Shoulder injuries are common in athletes of all ages.
Instability leading to dislocation (or near dislocation, known as subluxation) typically occurs in young people and is usually following a single traumatic episode, such as being tackled during a football game, or falling on an outstretched arm. Identifying which structures are injured and quantifying the degree of injury is important as the athlete may be a candidate for surgical repair and this is most accurately done with MRI. If the patient is unable to undergo an MRI, then a CT arthrogram may be used in its place.
Falling onto the point of the shoulder often results in disruption of a small joint above the shoulder known as the acromioclavicular joint, or commonly referred to as the AC joint.
Overuse, or ‘wear and tear’, injuries in combination with advancing age predisposes the mature athlete to tears of the tendons of the shoulder that stabilises the shoulder that are collectively known as the rotator cuff. The earliest spectrum of tendon injury is degeneration, or tendinosis (previously referred to as ‘tendinitis’), where daily damage sustained by the tendon exceeds the ability of the tendon’s internal capacity of repair. Further overuse may then lead to the development of partial and full thickness tears which may then progress to the development of partial thickness tears. Read More
MRI & Xray for Shoulder Injuries
If you have suffered a shoulder injury, following an initial assessment by your doctor, you may require a radiological examination in order to determine the severity and the extent of injury.
Should I Get An Xray for Shoulder Injury?
An x-ray is ordered predominantly to exclude the presence of a fracture, as its is an accurate examination for the assessment of fractures as well as it being simple, quick and cheap. Other potential causes of your pain, as well as any associated soft tissue injury, as a general rule are not seen on an x-ray.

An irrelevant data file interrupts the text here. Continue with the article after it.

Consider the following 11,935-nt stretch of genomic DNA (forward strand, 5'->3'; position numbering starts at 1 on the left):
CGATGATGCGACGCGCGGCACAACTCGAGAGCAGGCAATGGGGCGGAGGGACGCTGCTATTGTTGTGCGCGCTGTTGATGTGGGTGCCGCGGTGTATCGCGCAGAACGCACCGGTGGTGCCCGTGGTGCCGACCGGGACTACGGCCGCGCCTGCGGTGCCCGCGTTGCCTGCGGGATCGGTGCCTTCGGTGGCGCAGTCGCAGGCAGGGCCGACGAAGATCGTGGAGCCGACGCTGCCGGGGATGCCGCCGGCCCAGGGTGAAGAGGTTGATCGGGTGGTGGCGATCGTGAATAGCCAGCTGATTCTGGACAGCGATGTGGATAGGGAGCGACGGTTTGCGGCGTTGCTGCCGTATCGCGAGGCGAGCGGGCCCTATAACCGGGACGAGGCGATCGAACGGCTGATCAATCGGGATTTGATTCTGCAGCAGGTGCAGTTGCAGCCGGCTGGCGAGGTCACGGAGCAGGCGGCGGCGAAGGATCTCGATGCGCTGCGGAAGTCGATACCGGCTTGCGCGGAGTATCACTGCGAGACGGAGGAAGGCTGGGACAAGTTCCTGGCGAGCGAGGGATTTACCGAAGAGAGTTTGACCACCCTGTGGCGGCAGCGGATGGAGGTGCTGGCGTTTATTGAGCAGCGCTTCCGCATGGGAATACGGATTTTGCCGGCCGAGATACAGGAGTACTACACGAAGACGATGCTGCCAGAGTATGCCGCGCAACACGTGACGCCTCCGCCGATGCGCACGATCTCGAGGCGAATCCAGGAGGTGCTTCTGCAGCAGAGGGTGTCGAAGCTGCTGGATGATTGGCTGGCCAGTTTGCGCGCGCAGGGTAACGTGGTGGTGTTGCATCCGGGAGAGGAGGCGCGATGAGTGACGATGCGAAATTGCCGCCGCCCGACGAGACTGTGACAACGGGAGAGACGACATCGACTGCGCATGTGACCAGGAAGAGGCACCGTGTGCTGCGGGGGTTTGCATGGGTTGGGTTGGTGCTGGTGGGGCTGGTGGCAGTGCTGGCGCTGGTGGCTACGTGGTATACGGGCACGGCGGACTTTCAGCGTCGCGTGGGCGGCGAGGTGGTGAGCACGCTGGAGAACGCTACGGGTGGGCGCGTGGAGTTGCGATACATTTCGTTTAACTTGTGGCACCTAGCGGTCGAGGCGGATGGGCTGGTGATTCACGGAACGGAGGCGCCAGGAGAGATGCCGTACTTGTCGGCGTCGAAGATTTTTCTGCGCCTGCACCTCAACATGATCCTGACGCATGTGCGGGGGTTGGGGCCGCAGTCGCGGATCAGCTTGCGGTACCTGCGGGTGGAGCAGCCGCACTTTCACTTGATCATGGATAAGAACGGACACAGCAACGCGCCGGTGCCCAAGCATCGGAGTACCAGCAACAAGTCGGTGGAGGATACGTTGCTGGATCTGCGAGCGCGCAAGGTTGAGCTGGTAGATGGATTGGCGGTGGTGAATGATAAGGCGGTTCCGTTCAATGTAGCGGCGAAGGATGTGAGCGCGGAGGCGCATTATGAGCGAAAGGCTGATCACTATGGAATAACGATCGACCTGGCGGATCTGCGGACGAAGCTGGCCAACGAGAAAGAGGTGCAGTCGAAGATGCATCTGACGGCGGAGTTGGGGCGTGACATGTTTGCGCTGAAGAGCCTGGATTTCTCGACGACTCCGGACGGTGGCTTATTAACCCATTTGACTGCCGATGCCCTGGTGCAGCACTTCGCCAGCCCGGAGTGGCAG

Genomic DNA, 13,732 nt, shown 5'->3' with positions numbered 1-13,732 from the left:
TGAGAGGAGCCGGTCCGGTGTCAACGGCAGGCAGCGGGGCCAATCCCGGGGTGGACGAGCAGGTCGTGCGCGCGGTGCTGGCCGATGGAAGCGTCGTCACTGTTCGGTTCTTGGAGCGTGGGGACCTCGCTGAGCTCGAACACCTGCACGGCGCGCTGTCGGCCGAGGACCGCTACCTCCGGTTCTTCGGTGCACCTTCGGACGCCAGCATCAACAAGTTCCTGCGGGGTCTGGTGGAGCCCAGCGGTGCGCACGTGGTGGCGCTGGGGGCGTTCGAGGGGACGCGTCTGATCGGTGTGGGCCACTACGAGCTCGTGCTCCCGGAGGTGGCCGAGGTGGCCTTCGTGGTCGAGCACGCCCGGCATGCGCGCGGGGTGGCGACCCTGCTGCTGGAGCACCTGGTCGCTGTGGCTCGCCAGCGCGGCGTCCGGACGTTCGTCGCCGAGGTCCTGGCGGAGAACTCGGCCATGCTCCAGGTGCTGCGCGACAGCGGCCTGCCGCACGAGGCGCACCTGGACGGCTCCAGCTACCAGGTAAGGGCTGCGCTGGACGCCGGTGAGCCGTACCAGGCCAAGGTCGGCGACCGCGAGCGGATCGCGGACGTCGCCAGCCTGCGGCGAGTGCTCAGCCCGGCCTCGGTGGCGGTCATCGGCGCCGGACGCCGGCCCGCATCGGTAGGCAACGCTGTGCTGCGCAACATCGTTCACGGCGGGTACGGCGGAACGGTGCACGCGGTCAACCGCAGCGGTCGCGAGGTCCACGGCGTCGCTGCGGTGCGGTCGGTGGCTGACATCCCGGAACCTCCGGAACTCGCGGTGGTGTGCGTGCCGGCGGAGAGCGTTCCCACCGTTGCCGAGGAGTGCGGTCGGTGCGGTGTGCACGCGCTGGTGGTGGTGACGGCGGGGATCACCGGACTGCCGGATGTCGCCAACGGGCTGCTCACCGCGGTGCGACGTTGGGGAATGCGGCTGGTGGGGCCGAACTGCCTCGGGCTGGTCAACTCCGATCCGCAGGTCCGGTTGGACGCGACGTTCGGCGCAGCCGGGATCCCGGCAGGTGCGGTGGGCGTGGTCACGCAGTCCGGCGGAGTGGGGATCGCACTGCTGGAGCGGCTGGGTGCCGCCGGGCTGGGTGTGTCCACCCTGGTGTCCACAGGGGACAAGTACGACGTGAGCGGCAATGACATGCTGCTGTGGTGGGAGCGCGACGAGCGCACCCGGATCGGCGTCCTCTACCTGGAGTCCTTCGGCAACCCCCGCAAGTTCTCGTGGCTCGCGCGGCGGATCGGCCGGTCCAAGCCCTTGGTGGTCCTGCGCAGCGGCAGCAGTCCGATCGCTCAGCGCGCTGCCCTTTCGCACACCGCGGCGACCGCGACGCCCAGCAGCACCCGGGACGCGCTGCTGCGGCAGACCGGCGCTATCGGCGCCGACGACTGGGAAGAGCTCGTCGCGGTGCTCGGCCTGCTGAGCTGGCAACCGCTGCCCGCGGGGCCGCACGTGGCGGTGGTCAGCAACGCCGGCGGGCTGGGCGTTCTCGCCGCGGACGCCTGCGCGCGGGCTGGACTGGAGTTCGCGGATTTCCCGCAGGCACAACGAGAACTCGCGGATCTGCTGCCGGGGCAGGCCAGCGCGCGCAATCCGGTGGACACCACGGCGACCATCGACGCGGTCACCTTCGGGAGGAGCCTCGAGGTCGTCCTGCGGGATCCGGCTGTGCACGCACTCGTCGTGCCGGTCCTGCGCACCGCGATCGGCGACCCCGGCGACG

At Melbourne Radiology Clinic, we utilise the latest in digital imaging technology to perform x-ray for shoulder injuries, that results in simultaneous reduced radiation and superior imaging quality.
Should I Get An MRI of Shoulder Injury?
An MRI scan for shoulder injury will be able to identify and evaluate any soft tissue damage to the shoulder, such as traumatic injuries of the tendons, ligaments, muscles and cartilage, namely tears of the same. It is a non-evasive examination that typically takes 20 minutes to complete.
At the Melbourne Radiology Clinic, we utilise a Siemens Espree MRI unit that has a wide bore to ensure patient comfort throughout the scan.
No preparation is required for a shoulder injury MRI scan. When you arrive for your appointment, you will be asked to change into a disposable gown and remove any metallic devices. You will then be asked to lie down on the MRI scan table and lie throughout the scanning process in order to obtain the best image quality.
You can wear noise-cancelling headphones to distract yourself during the process, as well as music being played through these headphones. Our radiographer will keep you informed throughout the scanning process as to the progress of the scan as well as to keep in communication with yourself to ensure that you are comfortable.
After your scan, one of our expert radiologists will review the images and provide a formal written report with the diagnosis/diagnoses to your doctor. This report will be delivered within 24 hours or instantly, if requested by your referring health care provider.
Book Your MRI or Xray Scan For Shoulder Injury Today?
All appointments, except for x-rays, must be booked in advance at Melbourne Radiology Clinic. Book directly by calling us at the clinic or email to email@example.com, including your referral, if you have been provided with this.
MRI evaluation following an episode of shoulder dislocation demonstrates focal absence of a specialised cartilaginous structure of the shoulder known as the labrum (circle) with a massive compression fracture of the humeral head (arrows) known as a Hill-Sach’s fracture.
MRI of the AC (acromioclavicular joint) demonstrates cyst formation and bone marrow oedema of the clavicle (arrows) consistent with clavicular osteolysis.
CT can be used to assess bone for fractures, focal lesions and in the post-operative patient where metallic hardware has been inserted
CT clavicle and scapula blade fracture with the source image showing the clavicle fracture and the 3D images showing the clavicle and the shoulder blade fracture